They breed across much of the upper East, parts of the Midwest and across a lot of Canada. They can also be seen during migration through much of the rest of North America. We get them breeding here in NH, lucky us.

Monday, May 10, 2010

Marbled Godwit


Here's some Marbled Godwit photos I took in winter in FL. Such a beautiful and unusual looking shorebird. Look at the bright rufous color of the underwings. This is a shorebird that you can see in winter on mudflats in southern coastal areas of the East, West, and also on the Gulf Coast.
In summer they breed in the northern Plains areas. We have seen them there, and wish we were there now, (or at Magee Marsh, OH) instead of still at our computers putting the very last touches on our major new field guide to birds, coming out in Oct. Sigh. It's taken us 6 years to do, and it will be work waiting for.

Friday, May 07, 2010

Bluebird Perch


In our garden we have some antique statues of geese on the lawn. Today Mr. Bluebird decided to use them as a hunting perch and he looked comical sitting on the head of the goose. Made me think of the myth, "do hummingbirds ride on the backs of geese?" No hummingbirds do not, and neither do bluebirds, but bluebirds welcome anything that is a low perch from which to hunt insects on the ground, even a fake goose. Bluebirds get their prey by sitting and watching the ground then swooping down and grabbing the insect.
So If you want to attract bluebirds to your property, in addition to having the right kind of bluebird house, you also need habitat of open areas of short grass. By placing a perch in the grass, you enhance the ability of bluebirds to get their food. We place wooden stakes, or a tall (like 4-5 ft.) old branch in the ground near our bluebird houses as hunting perches. Other birds, such as Eastern Phoebes and Eastern Kingbirds, use the perches to hunt as well.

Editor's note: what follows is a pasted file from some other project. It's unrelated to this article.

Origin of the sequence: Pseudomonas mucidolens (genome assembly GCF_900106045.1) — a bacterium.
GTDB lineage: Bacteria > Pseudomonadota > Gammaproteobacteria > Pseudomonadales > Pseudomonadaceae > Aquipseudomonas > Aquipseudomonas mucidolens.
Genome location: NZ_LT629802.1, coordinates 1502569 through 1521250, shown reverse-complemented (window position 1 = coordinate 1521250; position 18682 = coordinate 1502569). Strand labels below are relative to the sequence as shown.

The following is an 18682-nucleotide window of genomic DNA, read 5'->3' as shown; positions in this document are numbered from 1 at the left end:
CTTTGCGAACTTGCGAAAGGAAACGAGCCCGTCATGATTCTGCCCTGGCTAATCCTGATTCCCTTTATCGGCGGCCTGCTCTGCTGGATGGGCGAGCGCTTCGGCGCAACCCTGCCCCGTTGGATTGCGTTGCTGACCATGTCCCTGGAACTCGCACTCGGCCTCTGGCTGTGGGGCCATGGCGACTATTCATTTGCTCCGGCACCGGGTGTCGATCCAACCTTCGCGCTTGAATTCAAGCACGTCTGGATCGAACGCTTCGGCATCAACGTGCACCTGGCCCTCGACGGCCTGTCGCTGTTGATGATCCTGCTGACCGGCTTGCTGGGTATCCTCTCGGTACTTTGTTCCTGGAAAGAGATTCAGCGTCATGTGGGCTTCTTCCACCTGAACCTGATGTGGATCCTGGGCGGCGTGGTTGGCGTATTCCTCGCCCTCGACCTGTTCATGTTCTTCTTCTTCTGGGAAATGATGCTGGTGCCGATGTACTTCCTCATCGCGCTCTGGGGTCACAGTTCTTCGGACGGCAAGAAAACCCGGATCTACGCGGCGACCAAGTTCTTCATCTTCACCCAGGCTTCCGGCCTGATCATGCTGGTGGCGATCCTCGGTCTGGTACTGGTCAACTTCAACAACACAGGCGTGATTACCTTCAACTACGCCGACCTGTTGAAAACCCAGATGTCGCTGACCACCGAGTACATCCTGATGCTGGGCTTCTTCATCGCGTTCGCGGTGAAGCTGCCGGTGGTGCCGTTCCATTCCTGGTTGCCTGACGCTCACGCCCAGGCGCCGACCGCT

Thursday, May 06, 2010

Baltimore Oriole, sweet.

We have this lovely Baltimore Oriole coming regularly to our crabapple trees to drink the nectar from the blossoms. Beautiful bird, beautiful blossoms with a heavenly scent. A nirvana moment.

Tuesday, May 04, 2010

1, 2, 3, Eider Down!



On our trip to the coast I was watching Common Eiders dive. Eiders can dive down to 60 feet to pick up mollusks and crustaceans from the sea floor. The wings are held partly open during dives. Here's a sequence of a female Common Eider diving where you can see this. She plunges downward head first, her wings held open. I love the last photo showing the water pattern of a little V-ridge, where her head and wings have broken the water. It was tricky getting this photo because you cannot always predict the moment an eider will dive. I could have spent the whole day just watching their behavior.

Monday, May 03, 2010

Common Eider


Here's a Common Eider, male, photo from our recent trip to the NH coast. More coming soon.